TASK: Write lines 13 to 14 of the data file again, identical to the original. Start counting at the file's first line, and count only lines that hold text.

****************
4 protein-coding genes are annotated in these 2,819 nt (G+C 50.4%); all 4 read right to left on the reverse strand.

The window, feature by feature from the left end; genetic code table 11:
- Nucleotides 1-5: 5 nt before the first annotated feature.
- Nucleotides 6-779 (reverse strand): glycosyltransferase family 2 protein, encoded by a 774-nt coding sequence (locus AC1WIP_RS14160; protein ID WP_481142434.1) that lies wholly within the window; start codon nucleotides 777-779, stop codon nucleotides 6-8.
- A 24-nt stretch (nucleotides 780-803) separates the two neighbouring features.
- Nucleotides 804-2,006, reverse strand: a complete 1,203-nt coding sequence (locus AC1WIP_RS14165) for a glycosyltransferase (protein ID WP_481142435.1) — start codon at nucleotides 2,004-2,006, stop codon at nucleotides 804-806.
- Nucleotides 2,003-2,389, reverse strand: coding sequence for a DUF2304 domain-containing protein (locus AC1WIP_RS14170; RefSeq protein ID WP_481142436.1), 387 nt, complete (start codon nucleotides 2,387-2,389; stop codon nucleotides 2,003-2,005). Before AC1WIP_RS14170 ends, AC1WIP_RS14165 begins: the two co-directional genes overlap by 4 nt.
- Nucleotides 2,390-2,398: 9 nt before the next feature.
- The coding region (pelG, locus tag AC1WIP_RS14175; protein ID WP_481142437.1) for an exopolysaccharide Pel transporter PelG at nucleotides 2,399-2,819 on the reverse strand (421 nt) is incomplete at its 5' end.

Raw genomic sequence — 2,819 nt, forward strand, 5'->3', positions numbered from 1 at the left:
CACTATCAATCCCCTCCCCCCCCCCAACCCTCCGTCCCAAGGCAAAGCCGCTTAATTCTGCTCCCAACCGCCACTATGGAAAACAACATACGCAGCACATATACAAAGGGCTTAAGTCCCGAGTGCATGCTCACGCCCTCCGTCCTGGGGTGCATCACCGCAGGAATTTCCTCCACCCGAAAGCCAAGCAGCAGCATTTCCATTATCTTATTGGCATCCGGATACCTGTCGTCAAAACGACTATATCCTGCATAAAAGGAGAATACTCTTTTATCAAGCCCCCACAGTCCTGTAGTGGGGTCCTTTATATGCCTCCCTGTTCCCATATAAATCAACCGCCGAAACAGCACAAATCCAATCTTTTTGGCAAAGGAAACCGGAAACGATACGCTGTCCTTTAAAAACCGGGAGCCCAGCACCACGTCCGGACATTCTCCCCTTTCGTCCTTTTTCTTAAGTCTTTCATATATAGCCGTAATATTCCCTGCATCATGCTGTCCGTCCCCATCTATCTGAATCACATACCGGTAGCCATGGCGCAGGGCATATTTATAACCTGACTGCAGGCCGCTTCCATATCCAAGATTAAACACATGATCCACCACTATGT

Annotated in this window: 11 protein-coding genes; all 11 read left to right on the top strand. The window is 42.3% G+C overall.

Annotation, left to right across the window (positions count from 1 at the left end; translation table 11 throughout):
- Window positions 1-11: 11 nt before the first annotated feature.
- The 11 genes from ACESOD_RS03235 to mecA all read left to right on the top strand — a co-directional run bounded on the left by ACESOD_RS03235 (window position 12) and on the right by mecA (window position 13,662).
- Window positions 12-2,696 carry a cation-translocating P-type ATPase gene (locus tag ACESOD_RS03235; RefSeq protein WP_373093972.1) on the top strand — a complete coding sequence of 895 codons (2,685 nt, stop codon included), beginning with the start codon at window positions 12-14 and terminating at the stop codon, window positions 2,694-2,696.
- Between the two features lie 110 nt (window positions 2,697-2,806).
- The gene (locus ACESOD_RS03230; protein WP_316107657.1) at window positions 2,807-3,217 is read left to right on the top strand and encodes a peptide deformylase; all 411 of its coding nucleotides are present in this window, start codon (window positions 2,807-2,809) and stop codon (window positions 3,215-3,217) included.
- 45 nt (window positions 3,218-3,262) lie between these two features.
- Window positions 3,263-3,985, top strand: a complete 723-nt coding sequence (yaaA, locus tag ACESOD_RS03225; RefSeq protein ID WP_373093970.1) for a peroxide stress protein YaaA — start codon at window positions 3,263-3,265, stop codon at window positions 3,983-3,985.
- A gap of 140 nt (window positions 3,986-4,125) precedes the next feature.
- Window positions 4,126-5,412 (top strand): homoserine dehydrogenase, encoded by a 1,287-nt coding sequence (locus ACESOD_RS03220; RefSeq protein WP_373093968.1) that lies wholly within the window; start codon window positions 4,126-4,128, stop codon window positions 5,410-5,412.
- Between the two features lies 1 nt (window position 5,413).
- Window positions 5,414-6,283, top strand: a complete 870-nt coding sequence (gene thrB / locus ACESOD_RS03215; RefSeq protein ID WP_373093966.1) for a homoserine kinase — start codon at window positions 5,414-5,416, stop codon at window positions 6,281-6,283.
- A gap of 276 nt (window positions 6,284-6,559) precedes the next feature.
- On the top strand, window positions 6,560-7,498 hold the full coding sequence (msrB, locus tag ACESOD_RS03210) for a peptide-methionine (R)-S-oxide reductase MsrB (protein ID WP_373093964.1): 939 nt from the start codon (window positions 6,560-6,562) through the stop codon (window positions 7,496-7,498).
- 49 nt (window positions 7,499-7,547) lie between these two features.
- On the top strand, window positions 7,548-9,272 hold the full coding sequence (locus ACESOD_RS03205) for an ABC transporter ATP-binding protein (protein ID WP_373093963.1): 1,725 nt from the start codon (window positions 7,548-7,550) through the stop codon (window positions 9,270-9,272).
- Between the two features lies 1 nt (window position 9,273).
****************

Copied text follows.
Annotation, left to right across the window (positions count from 1 at the left end; translation table 11 throughout):
- Window positions 1-11: 11 nt before the first annotated feature.